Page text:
Journal of Physiology
School of Medical and Health Sciences
Jean Monnet University of Saint-Etienne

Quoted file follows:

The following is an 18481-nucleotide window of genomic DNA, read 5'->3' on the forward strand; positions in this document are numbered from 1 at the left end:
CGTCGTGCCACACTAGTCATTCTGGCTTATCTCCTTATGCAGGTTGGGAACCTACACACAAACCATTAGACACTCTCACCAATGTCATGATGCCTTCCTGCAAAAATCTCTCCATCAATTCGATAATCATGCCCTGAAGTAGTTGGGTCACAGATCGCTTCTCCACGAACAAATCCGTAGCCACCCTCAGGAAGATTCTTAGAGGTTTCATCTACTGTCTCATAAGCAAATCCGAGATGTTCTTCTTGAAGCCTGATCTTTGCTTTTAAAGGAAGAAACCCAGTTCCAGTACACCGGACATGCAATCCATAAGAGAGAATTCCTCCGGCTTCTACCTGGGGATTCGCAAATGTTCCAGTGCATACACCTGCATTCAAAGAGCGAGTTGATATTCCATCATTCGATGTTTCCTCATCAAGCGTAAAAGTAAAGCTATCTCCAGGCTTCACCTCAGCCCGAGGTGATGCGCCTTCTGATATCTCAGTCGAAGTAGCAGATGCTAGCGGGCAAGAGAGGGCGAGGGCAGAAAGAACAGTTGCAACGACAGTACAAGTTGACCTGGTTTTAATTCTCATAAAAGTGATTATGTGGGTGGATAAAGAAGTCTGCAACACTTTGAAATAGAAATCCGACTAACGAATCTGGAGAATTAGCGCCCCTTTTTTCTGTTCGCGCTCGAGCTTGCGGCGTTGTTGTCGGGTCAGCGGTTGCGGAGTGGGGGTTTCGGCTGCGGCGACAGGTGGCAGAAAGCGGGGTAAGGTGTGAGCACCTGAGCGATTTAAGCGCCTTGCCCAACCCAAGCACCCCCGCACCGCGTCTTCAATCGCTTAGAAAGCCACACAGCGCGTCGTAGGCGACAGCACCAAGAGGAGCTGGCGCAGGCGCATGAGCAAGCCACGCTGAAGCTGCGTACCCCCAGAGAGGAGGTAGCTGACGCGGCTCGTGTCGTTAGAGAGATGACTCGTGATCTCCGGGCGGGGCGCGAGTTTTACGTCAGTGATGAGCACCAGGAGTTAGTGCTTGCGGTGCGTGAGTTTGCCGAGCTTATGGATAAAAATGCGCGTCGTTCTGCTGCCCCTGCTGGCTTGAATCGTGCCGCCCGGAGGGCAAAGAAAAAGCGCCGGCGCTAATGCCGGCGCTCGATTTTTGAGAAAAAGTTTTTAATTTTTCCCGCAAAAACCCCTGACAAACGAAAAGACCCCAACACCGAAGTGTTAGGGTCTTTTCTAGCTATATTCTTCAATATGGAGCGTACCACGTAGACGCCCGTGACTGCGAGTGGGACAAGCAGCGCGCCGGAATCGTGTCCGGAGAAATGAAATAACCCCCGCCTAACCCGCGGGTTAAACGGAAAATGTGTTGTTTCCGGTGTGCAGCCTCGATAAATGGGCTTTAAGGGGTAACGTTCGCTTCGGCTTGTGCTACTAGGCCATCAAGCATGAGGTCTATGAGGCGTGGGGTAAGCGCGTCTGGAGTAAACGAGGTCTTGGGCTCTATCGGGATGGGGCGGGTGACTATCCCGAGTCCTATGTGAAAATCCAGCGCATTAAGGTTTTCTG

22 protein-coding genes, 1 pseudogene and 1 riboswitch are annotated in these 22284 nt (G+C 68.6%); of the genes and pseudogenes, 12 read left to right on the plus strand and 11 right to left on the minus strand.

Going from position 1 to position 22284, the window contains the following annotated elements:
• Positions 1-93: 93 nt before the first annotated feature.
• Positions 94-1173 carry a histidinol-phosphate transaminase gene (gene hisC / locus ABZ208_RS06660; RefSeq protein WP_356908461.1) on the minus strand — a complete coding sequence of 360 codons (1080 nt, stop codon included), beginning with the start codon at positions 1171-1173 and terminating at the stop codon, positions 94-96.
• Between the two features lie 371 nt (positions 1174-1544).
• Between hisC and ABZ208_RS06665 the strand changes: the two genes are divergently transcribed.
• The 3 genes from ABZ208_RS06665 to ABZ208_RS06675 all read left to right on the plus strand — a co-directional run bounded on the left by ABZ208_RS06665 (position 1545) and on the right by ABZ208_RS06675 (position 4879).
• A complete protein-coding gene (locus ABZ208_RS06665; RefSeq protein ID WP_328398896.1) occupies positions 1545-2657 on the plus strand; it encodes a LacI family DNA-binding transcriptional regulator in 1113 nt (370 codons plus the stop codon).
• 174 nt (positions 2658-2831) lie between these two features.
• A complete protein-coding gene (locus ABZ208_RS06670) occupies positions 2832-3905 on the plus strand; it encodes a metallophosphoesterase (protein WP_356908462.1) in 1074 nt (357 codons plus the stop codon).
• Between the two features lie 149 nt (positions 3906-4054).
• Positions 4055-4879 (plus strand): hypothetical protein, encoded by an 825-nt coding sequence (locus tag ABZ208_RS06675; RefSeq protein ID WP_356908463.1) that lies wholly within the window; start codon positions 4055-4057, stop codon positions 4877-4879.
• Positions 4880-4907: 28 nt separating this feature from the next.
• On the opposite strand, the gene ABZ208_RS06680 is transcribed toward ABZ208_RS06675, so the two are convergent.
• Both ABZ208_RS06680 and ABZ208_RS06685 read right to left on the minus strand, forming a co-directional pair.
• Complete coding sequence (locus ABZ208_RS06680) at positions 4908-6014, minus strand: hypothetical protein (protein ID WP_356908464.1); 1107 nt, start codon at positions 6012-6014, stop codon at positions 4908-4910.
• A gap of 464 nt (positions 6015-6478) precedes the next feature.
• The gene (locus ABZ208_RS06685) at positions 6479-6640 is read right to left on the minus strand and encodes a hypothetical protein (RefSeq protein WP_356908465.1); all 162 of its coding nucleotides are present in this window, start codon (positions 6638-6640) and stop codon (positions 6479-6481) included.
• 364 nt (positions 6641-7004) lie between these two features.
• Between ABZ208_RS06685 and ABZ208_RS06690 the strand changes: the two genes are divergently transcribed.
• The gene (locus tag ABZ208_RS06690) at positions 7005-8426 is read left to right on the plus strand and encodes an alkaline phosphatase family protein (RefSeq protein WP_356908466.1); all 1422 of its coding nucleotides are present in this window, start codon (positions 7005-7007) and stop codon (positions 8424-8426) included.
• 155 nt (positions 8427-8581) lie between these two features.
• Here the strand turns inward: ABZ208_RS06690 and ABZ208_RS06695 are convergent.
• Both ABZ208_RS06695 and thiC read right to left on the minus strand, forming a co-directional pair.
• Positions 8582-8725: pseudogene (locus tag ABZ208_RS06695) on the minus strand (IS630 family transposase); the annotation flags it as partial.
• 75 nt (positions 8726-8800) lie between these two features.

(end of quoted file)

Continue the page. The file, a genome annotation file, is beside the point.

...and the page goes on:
The response of spinal motoneurons to synaptic input greatly depends on the activation of persistent inward currents (PICs), which in turn are enhanced by the neuromodulators serotonin and noradrenaline. Local vibration (LV) induces excitatory Ia input onto motoneurons and may alter neuromodulatory inputs. Therefore, we investigated whether LV influences the contribution of PICs to motoneuron firing. This was assessed in voluntary contractions with concurrent, ongoing LV, as well as after a bout of prolonged LV. High-density surface electromyograms (HD-EMG) of the tibialis anterior were recorded with a 64-electrode matrix. Twenty males performed isometric, triangular, dorsiflexion contractions to 20% and 50% of maximal torque at baseline, during LV of the tibialis anterior muscle, and after 30-min of LV. HD-EMG signals were decomposed, and motor units tracked across time points to estimate PICs through a paired motor unit analysis, which quantifies motor unit recruitment–derecruitment hysteresis (ΔF). During ongoing LV, ΔF was lower for both 20% and 50% ramps. Although significant changes in ΔF were not observed after prolonged LV, a differential effect across the motoneuron pool was observed. This study demonstrates that PICs can be non-pharmacologically modulated by LV. Given that LV leads to reflexive motor unit activation, it is postulated that lower PIC contribution to motoneuron firing during ongoing LV results from decreased neuromodulatory inputs associated with lower descending corticospinal drive. A differential effect in motoneurons of different recruitment thresholds after prolonged LV is provocative, challenging the interpretation of previous observations and motivating future investigations. (Figure presented.). Key points: Neuromodulatory inputs from the brainstem influence motoneuron intrinsic excitability through activation of persistent inward currents (PICs). PICs make motoneurons more responsive to excitatory input. We demonstrate that vibration applied on the muscle modulates the contribution of PICs to motoneuron firing, as observed through analysis of the firing of single motor units. The effects of PICs on motoneuron firing were lower when vibration was concurrently applied during voluntary ramp contractions, likely due to lower levels of neuromodulation. Additionally, prolonged exposure to vibration led to differential effects of lower- vs. higher-threshold motor units on PICs, with lower-threshold motor units tending to present an increased and higher-threshold motor units a decreased contribution of PICs to motoneuron firing. These results demonstrate that muscle vibration has the potential to influence the effects of neuromodulation on motoneuron firing. The potential of using vibration as a non-pharmacological neuromodulatory intervention should be further investigated.
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